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DCPL Presents: Xenobia Bailey in Conversation with Tsedaye Makonnen

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In this special recording, designer, Supernaturalist, cultural activist and fiber artist Xenobia Bailey is in conversation with DCPL Artist in Residence Tsedaye Makonnen discussing her process, work and inspirations.

Xenobia Bailey studied ethnomusicology at the University of Washington, it was there that her interest in craftsmanship and fabric took full bloom. She worked as a costume designer for the renowned African-American community theater, Black Arts West, until her acceptance into Pratt Institute in Brooklyn in 1974. She received her BA in industrial design while she learned to crochet under needle artist, Bernadette Sonona, after which she began to create and sell colorful crocheted hats inspired by distinctly African-American patterns, themes and hairstyles.

Bailey is best known for her eclectic crochet hats and large scale crochet mandalas, consisting of colorful concentric circles and repeating patterns. Her pieces are often connected to her ongoing project “Paradise Under Reconstruction in the Aesthetic of Funk”. Her designs draw influences from in Africa, China, and Native American and Eastern philosophies, with undertones of the 1970’s funk aesthetic. Her hats have been featured in United Colors of Beneton Ads, on The Cosby Show, and in the Spike Lee film Do the Right Thing (worn by Samuel L. Jackson as DJ Mister SeƱor Love Daddy).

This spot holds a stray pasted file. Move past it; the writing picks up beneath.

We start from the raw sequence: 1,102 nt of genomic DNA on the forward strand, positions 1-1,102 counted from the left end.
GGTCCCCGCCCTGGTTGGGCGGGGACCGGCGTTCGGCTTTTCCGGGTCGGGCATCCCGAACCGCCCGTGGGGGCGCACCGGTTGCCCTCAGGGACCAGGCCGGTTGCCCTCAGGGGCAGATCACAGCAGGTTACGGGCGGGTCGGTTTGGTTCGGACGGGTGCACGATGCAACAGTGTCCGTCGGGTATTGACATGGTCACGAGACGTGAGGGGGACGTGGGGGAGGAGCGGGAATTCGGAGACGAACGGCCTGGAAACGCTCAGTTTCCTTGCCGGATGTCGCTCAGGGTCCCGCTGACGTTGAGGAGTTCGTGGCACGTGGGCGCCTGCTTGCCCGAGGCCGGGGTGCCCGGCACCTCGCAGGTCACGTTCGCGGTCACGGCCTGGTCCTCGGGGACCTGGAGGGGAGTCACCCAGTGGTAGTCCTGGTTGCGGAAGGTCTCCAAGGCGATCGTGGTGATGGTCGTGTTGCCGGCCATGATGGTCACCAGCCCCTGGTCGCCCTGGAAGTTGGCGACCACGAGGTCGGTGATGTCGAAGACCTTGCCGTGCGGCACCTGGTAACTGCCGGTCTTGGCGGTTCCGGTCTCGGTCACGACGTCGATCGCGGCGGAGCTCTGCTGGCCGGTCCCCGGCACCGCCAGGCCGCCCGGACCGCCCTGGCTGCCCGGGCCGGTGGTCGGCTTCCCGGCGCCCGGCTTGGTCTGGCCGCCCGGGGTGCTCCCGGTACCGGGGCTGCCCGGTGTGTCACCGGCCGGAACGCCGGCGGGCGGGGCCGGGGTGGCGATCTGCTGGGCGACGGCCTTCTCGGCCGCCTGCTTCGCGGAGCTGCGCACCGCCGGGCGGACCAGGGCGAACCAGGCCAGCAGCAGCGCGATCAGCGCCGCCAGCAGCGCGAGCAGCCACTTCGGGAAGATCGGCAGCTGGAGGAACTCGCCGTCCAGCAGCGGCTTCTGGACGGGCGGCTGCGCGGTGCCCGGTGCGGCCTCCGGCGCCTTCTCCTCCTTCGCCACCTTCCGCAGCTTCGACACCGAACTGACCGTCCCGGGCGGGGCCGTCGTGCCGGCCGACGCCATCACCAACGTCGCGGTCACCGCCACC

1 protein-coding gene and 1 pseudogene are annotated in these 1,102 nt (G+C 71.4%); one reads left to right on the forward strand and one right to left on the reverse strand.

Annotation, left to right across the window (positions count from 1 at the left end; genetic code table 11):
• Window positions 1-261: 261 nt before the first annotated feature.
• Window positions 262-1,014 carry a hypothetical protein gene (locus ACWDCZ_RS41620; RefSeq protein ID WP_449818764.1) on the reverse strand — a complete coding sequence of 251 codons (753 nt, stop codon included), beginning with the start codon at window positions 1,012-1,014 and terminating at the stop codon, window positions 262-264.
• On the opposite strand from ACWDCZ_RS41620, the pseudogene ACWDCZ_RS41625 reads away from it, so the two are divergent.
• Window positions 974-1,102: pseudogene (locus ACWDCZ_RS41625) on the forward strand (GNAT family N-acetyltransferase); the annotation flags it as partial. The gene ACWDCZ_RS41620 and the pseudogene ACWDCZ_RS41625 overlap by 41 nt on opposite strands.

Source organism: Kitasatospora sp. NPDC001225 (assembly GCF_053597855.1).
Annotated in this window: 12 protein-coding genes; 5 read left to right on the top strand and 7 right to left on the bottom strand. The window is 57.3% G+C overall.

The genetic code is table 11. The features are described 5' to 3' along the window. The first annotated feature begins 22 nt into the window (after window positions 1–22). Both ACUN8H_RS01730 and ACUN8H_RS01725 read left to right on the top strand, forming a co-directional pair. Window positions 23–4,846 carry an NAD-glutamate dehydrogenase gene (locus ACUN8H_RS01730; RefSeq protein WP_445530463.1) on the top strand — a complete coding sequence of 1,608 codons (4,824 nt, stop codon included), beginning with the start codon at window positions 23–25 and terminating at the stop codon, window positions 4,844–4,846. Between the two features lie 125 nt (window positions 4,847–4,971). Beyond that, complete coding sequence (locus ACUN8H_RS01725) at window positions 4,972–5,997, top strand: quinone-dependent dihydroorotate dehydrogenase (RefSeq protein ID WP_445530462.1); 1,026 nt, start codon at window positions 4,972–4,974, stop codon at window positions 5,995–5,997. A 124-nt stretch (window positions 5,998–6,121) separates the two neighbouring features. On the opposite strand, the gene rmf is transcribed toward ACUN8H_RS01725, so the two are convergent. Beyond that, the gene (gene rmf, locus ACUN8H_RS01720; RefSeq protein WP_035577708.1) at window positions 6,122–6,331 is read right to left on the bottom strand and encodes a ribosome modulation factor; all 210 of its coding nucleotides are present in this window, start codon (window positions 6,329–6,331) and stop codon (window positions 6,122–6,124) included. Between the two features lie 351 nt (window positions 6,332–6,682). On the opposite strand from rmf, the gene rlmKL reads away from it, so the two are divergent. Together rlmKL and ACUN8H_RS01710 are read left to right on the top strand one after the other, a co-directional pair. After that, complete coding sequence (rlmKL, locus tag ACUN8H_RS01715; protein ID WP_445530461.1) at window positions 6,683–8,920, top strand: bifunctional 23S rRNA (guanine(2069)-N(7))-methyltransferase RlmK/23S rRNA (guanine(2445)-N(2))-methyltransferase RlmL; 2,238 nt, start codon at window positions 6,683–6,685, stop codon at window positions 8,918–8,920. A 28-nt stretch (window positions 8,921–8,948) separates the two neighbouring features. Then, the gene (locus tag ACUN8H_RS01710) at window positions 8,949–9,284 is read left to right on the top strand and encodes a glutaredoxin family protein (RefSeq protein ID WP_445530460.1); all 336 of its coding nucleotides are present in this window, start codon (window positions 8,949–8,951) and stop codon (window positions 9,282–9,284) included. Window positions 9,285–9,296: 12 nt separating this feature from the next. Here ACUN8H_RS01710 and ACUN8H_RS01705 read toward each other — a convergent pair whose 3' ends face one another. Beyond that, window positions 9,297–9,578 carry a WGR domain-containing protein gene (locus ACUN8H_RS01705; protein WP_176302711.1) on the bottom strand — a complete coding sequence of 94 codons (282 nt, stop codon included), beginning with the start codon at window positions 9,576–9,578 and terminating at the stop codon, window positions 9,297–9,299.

Bailey has been artist-in-residence at the Studio Museum in Harlem, the Society for Contemporary Craft in Pittsburgh, and the Marie Walsh Sharpe Art Foundation in New York City. Her work has been exhibited at the Studio Museum in Harlem, the Jersey City Museum, the New Museum of Contemporary Art, and the High Museum of Art in Atlanta. Her work is in the permanent collections at Harlem’s Schomberg Center for Research in Black Culture, the Allentown Art Museum, the Museum of Contemporary Arts, and the Museum of Arts and Design.

Tsedaye Makonnen is an Ethiopian-American interdisciplinary artist, a mother and a former doula. Recurring themes present in her work are identity, colorism, womanhood, ritual and kinship. She’s particularly drawn to conveying the African Diaspora’s creative responses to assimilating, destroying and recreating the Self within new and/or hostile territories, whether that happens to be a new country or a hospital room. As of late, she has been connecting the forced migrations taking place in DC and abroad through performance art and installations.

Photo courtesy of Xenobia Bailey.

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